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Rev. Dr. Angelique Walker-Smith
In Times Like These, we give thanks for the gift of 2017 and the new year that is upon us. For those of us who have made resolutions to address the challenges we faced 2017, it would serve us to remember the 50th anniversary of the martyrdom of the Rev. Dr. Martin Luther King Jr. and the rise of the Poor People’s Campaign. These occasions can challenge and inspire our advocacy to end hunger and poverty, as they did 50 years ago.
The new weekly devotional guide, “In Times Like These: A Pan-African Christian Devotional Guide for Public Policy Engagement,” honors this legacy and vision. The devotional begins with a January focus on the vision of freedom and unity of Pan-African communities. In the case of African Americans, the annual Watch Night Service has special significance. The African American Registry tells us that on December 31, 1862, the first Watch Night Services were celebrated in black communities in America:
“The Watch Night service can be traced back to gatherings also known as ‘Freedom’s Eve.’ On that night, Black slaves and free blacks came together in churches and private homes across the nation awaiting news that the Emancipation Proclamation had become law. Lincoln had used the occasion of the Union victory at Antietam to issue a preliminary Emancipation Proclamation, which freed all slaves in the rebellious states after January 1, 1863.”
The National Archives tell us that:
“President Abraham Lincoln issued the Emancipation Proclamation on January 1, 1863, as the nation approached its third year of bloody civil war. The proclamation declared ‘that all persons held as slaves’ within the rebellious states ‘are, and henceforward shall be free.’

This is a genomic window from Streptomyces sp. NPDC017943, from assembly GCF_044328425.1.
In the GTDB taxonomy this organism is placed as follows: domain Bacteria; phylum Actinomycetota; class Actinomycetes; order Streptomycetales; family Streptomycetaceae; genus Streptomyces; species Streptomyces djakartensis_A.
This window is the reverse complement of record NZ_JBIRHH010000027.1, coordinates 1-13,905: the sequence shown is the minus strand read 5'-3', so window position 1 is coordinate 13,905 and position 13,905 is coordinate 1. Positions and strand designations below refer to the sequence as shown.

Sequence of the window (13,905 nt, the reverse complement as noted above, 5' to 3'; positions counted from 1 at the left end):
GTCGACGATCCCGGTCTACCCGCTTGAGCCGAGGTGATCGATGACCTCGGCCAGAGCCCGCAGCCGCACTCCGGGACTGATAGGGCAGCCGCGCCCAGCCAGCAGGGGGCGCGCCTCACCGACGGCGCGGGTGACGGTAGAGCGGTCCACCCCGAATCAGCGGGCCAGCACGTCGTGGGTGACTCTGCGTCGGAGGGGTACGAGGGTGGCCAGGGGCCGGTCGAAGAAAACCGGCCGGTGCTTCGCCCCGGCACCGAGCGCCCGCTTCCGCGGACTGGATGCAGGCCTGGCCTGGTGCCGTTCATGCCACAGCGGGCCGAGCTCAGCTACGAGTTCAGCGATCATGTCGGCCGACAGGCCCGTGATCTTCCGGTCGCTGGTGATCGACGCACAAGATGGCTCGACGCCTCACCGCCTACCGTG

“Despite this expansive wording, the Emancipation Proclamation was limited in many ways. It applied only to states that had seceded from the United States, leaving slavery untouched in the loyal border states. It also expressly exempted parts of the Confederacy (the Southern secessionist states) that had already come under Northern control. Most important, the freedom it promised depended upon Union (United States) military victory.
“Although the Emancipation Proclamation did not end slavery in the nation, it captured the hearts and imagination of millions of Americans and fundamentally transformed the character of the war.”
Ultimately, the Emancipation Proclamation gave rise to the 13th Amendment, which abolished slavery and involuntary servitude throughout the entire United States in 1865.
The Pan-African devotional uses these victories as a historical venue for examining the biblical and theological meaning of freedom through Jesus the Christ, and the legislative steps necessary for Pan-African people in the U.S., the Caribbean, Canada, and Africa to realize true freedom.
The guide’s January focus explores the spirit of unity among Pan-African peoples, congressional leaders, and advocates who fought against the evils of hunger, poverty, and inhumanity. This battle continues today.
Angelique Walker-Smith is senior associate for Pan-African and Orthodox Church engagement at Bread for the World
These occasions can challenge and inspire our advocacy to end hunger and poverty, as they did 50 years ago.
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